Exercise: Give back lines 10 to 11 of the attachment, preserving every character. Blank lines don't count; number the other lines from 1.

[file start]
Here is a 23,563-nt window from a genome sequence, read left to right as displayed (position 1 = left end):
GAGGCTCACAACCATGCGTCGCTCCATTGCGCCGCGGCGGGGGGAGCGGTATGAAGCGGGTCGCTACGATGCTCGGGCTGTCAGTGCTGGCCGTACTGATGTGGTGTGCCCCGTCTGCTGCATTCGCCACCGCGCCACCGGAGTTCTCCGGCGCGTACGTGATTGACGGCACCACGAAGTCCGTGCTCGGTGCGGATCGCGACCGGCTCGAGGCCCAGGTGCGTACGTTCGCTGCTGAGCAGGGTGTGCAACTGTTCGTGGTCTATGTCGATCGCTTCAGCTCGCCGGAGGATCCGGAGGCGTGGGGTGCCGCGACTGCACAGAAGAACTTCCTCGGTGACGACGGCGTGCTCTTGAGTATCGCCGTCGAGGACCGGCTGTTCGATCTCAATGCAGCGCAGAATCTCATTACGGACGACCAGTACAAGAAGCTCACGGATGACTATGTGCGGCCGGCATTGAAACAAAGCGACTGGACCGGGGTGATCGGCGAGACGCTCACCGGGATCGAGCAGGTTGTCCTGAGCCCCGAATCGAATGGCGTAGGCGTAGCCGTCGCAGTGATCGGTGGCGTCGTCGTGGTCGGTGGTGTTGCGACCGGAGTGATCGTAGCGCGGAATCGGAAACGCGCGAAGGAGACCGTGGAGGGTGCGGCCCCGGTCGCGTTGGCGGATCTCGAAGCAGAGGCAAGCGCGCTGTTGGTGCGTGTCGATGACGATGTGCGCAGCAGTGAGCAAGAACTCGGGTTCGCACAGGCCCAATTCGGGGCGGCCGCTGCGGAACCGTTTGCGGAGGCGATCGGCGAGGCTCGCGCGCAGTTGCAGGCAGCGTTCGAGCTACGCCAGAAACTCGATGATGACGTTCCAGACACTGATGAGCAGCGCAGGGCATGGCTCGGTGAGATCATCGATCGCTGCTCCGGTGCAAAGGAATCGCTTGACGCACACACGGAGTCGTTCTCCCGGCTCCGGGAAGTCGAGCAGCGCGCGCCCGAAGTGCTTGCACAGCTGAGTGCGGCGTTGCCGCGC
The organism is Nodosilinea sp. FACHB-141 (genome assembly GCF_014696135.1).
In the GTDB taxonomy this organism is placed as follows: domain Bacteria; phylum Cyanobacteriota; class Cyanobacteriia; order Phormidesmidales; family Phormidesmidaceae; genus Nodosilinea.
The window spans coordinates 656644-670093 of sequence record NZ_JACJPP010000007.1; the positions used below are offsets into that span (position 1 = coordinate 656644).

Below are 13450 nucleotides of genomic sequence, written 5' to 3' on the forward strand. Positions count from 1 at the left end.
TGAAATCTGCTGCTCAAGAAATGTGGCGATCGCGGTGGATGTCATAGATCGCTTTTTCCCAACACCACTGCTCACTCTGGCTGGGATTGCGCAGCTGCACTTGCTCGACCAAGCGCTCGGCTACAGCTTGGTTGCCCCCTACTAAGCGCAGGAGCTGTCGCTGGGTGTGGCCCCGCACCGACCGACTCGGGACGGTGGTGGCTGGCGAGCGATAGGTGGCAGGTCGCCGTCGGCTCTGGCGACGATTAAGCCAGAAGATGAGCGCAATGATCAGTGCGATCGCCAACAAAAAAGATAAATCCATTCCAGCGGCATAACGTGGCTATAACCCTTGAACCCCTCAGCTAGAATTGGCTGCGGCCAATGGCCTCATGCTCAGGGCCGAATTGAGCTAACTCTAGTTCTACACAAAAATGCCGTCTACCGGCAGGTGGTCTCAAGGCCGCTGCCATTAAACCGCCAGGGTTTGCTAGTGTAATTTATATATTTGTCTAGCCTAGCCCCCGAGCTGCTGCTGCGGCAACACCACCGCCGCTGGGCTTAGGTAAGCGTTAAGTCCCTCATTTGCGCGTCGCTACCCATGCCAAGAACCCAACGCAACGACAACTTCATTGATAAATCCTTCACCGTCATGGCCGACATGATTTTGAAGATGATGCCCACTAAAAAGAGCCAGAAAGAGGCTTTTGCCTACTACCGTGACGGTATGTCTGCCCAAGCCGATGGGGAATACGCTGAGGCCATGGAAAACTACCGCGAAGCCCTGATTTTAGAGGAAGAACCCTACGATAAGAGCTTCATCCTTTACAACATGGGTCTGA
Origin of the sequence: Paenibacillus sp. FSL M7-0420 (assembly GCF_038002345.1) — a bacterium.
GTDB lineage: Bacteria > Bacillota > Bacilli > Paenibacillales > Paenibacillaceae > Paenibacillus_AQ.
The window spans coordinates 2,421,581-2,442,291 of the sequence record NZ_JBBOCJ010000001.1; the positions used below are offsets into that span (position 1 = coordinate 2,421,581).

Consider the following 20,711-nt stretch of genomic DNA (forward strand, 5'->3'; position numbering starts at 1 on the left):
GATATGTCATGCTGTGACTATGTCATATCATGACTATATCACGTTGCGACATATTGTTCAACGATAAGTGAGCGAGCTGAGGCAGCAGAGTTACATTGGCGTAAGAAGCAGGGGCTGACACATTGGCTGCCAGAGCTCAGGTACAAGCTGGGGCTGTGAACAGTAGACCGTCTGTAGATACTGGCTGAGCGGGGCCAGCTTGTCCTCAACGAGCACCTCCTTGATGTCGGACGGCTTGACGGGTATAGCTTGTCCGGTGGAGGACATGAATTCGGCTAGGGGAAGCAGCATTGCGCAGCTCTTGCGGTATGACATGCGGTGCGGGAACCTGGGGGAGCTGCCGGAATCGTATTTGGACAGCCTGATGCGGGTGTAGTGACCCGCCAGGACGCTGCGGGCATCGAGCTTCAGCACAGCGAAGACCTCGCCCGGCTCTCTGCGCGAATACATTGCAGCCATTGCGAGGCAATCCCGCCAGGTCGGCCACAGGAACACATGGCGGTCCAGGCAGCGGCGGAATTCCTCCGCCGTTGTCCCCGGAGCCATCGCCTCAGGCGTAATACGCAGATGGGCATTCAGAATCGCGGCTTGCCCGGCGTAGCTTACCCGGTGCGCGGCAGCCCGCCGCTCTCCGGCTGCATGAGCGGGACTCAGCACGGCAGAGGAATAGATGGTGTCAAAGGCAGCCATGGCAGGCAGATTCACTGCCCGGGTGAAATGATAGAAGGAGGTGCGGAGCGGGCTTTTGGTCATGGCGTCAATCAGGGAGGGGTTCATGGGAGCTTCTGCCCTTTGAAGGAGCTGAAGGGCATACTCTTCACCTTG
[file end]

The window spans coordinates 2,421,581-2,442,291 of the sequence record NZ_JBBOCJ010000001.1; the positions used below are offsets into that span (position 1 = coordinate 2,421,581).

Consider the following 20,711-nt stretch of genomic DNA (forward strand, 5'->3'; position numbering starts at 1 on the left):